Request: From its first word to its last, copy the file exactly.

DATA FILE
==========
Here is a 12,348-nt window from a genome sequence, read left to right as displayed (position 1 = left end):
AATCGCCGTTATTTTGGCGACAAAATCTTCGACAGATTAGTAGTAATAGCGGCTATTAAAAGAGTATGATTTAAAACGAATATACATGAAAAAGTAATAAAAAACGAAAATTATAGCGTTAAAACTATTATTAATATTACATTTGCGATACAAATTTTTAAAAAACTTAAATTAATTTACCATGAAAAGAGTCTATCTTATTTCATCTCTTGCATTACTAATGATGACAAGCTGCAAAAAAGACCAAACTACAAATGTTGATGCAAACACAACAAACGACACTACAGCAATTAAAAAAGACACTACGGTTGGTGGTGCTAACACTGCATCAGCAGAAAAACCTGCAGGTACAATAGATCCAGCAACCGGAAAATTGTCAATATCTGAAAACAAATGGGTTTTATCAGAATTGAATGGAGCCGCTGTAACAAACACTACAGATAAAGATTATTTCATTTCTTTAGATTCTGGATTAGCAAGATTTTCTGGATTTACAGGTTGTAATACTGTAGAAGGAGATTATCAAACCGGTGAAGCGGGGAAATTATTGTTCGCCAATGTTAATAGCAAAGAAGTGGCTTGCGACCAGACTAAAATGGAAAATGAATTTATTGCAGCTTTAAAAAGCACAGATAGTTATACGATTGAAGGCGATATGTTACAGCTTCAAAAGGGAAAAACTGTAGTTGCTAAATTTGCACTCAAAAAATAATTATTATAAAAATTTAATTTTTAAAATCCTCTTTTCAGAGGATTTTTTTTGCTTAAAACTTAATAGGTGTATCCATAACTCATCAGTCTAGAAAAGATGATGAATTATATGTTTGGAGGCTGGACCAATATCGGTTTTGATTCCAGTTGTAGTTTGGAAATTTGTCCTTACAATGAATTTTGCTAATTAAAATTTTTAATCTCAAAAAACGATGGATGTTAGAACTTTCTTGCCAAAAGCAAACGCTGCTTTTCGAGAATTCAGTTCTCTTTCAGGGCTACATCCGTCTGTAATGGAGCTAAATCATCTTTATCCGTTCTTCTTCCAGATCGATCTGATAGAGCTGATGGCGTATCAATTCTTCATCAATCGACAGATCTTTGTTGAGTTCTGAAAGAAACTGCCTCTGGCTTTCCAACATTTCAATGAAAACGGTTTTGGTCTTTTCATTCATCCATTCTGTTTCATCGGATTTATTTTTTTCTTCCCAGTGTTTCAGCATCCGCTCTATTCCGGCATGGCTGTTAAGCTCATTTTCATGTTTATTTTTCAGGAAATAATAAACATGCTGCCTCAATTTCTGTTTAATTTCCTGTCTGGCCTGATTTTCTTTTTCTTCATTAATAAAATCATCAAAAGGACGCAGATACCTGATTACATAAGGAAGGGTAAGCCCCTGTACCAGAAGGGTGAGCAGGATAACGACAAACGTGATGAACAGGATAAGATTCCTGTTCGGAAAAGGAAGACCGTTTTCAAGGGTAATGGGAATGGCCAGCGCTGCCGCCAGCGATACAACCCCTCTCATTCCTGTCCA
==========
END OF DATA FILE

Here is a 12,348-nt window from a genome sequence, read left to right as displayed (position 1 = left end):
AATCGCCGTTATTTTGGCGACAAAATCTTCGACAGATTAGTAGTAATAGCGGCTATTAAAAGAGTATGATTTAAAACGAATATACATGAAAAAGTAATAAAAAACGAAAATTATAGCGTTAAAACTATTATTAATATTACATTTGCGATACAAATTTTTAAAAAACTTAAATTAATTTACCATGAAAAGAGTCTATCTTATTTCATCTCTTGCATTACTAATGATGACAAGCTGCAAAAAAGACCAAACTACAAATGTTGATGCAAACACAACAAACGACACTACAGCAATTAAAAAAGACACTACGGTTGGTGGTGCTAACACTGCATCAGCAGAAAAACCTGCAGGTACAATAGATCCAGCAACCGGAAAATTGTCAATATCTGAAAACAAATGGGTTTTATCAGAATTGAATGGAGCCGCTGTAACAAACACTACAGATAAAGATTATTTCATTTCTTTAGATTCTGGATTAGCAAGATTTTCTGGATTTACAGGTTGTAATACTGTAGAAGGAGATTATCAAACCGGTGAAGCGGGGAAATTATTGTTCGCCAATGTTAATAGCAAAGAAGTGGCTTGCGACCAGACTAAAATGGAAAATGAATTTATTGCAGCTTTAAAAAGCACAGATAGTTATACGATTGAAGGCGATATGTTACAGCTTCAAAAGGGAAAAACTGTAGTTGCTAAATTTGCACTCAAAAAATAATTATTATAAAAATTTAATTTTTAAAATCCTCTTTTCAGAGGATTTTTTTTGCTTAAAACTTAATAGGTGTATCCATAACTCATCAGTCTAGAAAAGATGATGAATTATATGTTTGGAGGCTGGACCAATATCGGTTTTGATTCCAGTTGTAGTTTGGAAATTTGTCCTTACAATGAATTTTGCTAATTAAAATTTTTAATCTCAAAAAACGATGGATGTTAGAACTTTCTTGCCAAAAGCAAACGCTGCTTTTCGAGAATTCAGTTCTCTTTCAGGGCTACATCCGTCTGTAATGGAGCTAAATCATCTTTATCCGTTCTTCTTCCAGATCGATCTGATAGAGCTGATGGCGTATCAATTCTTCATCAATCGACAGATCTTTGTTGAGTTCTGAAAGAAACTGCCTCTGGCTTTCCAACATTTCAATGAAAACGGTTTTGGTCTTTTCATTCATCCATTCTGTTTCATCGGATTTATTTTTTTCTTCCCAGTGTTTCAGCATCCGCTCTATTCCGGCATGGCTGTTAAGCTCATTTTCATGTTTATTTTTCAGGAAATAATAAACATGCTGCCTCAATTTCTGTTTAATTTCCTGTCTGGCCTGATTTTCTTTTTCTTCATTAATAAAATCATCAAAAGGACGCAGATACCTGATTACATAAGGAAGGGTAAGCCCCTGTACCAGAAGGGTGAGCAGGATAACGACAAACGTGATGAACAGGATAAGATTCCTGTTCGGAAAAGGAAGACCGTTTTCAAGGGTAATGGGAATGGCCAGCGCTGCCGCCAGCGATACAACCCCTCTCATTCCTGTCCA